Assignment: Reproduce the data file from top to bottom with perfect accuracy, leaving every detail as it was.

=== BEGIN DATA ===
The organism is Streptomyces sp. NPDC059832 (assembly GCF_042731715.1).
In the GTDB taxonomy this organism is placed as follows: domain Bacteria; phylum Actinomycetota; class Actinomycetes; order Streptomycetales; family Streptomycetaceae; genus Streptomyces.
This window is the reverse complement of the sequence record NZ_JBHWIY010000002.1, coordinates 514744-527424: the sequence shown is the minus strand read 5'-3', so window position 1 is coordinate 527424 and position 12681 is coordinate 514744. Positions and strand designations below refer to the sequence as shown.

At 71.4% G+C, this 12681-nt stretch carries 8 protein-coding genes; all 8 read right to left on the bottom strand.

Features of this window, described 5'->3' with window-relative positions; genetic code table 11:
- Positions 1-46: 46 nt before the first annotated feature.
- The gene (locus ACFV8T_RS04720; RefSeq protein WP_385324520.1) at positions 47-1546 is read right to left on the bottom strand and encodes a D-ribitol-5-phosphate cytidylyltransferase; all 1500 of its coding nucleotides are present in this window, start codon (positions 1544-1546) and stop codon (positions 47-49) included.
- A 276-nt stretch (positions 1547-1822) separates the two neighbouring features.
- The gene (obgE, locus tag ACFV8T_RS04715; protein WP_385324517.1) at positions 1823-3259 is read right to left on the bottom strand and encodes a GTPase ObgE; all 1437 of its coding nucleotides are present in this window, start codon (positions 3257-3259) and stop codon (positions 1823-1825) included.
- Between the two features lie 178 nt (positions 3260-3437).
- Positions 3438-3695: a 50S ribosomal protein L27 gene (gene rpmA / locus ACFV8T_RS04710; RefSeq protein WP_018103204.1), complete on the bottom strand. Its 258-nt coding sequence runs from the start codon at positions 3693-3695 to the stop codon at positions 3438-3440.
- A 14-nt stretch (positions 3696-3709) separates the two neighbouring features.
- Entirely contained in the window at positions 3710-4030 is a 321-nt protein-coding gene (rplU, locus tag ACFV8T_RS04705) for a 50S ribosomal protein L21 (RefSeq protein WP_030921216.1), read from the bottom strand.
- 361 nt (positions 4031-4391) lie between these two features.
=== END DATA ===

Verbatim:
The organism is Streptomyces sp. NPDC059832 (assembly GCF_042731715.1).
In the GTDB taxonomy this organism is placed as follows: domain Bacteria; phylum Actinomycetota; class Actinomycetes; order Streptomycetales; family Streptomycetaceae; genus Streptomyces.
This window is the reverse complement of the sequence record NZ_JBHWIY010000002.1, coordinates 514744-527424: the sequence shown is the minus strand read 5'-3', so window position 1 is coordinate 527424 and position 12681 is coordinate 514744. Positions and strand designations below refer to the sequence as shown.

At 71.4% G+C, this 12681-nt stretch carries 8 protein-coding genes; all 8 read right to left on the bottom strand.

Features of this window, described 5'->3' with window-relative positions; genetic code table 11:
- Positions 1-46: 46 nt before the first annotated feature.
- The gene (locus ACFV8T_RS04720; RefSeq protein WP_385324520.1) at positions 47-1546 is read right to left on the bottom strand and encodes a D-ribitol-5-phosphate cytidylyltransferase; all 1500 of its coding nucleotides are present in this window, start codon (positions 1544-1546) and stop codon (positions 47-49) included.
- A 276-nt stretch (positions 1547-1822) separates the two neighbouring features.
- The gene (obgE, locus tag ACFV8T_RS04715; protein WP_385324517.1) at positions 1823-3259 is read right to left on the bottom strand and encodes a GTPase ObgE; all 1437 of its coding nucleotides are present in this window, start codon (positions 3257-3259) and stop codon (positions 1823-1825) included.
- Between the two features lie 178 nt (positions 3260-3437).
- Positions 3438-3695: a 50S ribosomal protein L27 gene (gene rpmA / locus ACFV8T_RS04710; RefSeq protein WP_018103204.1), complete on the bottom strand. Its 258-nt coding sequence runs from the start codon at positions 3693-3695 to the stop codon at positions 3438-3440.
- A 14-nt stretch (positions 3696-3709) separates the two neighbouring features.
- Entirely contained in the window at positions 3710-4030 is a 321-nt protein-coding gene (rplU, locus tag ACFV8T_RS04705) for a 50S ribosomal protein L21 (RefSeq protein WP_030921216.1), read from the bottom strand.
- 361 nt (positions 4031-4391) lie between these two features.